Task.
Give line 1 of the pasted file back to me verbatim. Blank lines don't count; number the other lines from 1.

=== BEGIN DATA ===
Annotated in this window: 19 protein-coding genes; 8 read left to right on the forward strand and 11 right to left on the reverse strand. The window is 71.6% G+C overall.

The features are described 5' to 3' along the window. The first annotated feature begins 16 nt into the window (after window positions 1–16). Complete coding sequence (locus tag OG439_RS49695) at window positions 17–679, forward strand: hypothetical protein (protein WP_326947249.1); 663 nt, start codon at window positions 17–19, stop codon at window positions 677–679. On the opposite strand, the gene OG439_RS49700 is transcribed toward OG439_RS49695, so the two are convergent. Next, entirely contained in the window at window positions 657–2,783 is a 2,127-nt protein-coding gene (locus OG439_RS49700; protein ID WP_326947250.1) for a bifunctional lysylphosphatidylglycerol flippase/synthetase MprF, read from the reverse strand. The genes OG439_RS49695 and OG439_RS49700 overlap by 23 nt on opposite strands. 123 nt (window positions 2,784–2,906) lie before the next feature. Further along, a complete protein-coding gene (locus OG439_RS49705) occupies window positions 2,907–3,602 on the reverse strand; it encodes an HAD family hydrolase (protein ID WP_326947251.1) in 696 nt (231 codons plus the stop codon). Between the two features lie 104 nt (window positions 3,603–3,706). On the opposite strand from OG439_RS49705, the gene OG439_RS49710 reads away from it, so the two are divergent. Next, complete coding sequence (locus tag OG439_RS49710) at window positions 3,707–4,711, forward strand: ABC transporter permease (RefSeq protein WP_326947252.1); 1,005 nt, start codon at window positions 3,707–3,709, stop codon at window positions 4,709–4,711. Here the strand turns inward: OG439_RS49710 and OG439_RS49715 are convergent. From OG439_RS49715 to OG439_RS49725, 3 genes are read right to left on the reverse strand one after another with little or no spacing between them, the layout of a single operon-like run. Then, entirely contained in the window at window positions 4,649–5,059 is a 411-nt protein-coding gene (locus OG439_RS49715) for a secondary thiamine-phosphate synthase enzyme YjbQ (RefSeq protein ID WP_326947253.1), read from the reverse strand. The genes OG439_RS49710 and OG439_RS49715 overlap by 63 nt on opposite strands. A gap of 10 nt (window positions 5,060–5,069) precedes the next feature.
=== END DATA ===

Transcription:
Annotated in this window: 19 protein-coding genes; 8 read left to right on the forward strand and 11 right to left on the reverse strand. The window is 71.6% G+C overall.